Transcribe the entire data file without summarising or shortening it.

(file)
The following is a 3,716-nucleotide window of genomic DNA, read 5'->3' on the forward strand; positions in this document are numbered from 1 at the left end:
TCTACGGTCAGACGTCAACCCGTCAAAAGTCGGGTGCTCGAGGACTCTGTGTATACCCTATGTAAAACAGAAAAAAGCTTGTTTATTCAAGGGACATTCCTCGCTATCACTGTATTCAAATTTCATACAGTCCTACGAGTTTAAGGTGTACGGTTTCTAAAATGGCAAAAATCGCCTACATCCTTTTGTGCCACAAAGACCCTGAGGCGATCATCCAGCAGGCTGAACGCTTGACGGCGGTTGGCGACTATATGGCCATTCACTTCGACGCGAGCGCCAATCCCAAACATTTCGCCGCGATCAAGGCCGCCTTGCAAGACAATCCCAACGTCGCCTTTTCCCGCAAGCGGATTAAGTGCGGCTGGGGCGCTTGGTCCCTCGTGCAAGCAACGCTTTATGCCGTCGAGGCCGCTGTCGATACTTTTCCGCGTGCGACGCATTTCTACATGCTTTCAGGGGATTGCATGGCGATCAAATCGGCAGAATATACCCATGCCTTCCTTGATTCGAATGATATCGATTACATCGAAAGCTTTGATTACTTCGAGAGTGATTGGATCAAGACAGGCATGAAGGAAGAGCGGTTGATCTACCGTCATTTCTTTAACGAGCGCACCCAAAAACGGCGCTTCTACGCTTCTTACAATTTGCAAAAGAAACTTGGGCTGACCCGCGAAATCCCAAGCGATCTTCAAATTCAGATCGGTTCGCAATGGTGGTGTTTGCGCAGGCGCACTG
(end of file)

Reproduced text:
The following is a 3,716-nucleotide window of genomic DNA, read 5'->3' on the forward strand; positions in this document are numbered from 1 at the left end:
TCTACGGTCAGACGTCAACCCGTCAAAAGTCGGGTGCTCGAGGACTCTGTGTATACCCTATGTAAAACAGAAAAAAGCTTGTTTATTCAAGGGACATTCCTCGCTATCACTGTATTCAAATTTCATACAGTCCTACGAGTTTAAGGTGTACGGTTTCTAAAATGGCAAAAATCGCCTACATCCTTTTGTGCCACAAAGACCCTGAGGCGATCATCCAGCAGGCTGAACGCTTGACGGCGGTTGGCGACTATATGGCCATTCACTTCGACGCGAGCGCCAATCCCAAACATTTCGCCGCGATCAAGGCCGCCTTGCAAGACAATCCCAACGTCGCCTTTTCCCGCAAGCGGATTAAGTGCGGCTGGGGCGCTTGGTCCCTCGTGCAAGCAACGCTTTATGCCGTCGAGGCCGCTGTCGATACTTTTCCGCGTGCGACGCATTTCTACATGCTTTCAGGGGATTGCATGGCGATCAAATCGGCAGAATATACCCATGCCTTCCTTGATTCGAATGATATCGATTACATCGAAAGCTTTGATTACTTCGAGAGTGATTGGATCAAGACAGGCATGAAGGAAGAGCGGTTGATCTACCGTCATTTCTTTAACGAGCGCACCCAAAAACGGCGCTTCTACGCTTCTTACAATTTGCAAAAGAAACTTGGGCTGACCCGCGAAATCCCAAGCGATCTTCAAATTCAGATCGGTTCGCAATGGTGGTGTTTGCGCAGGCGCACTG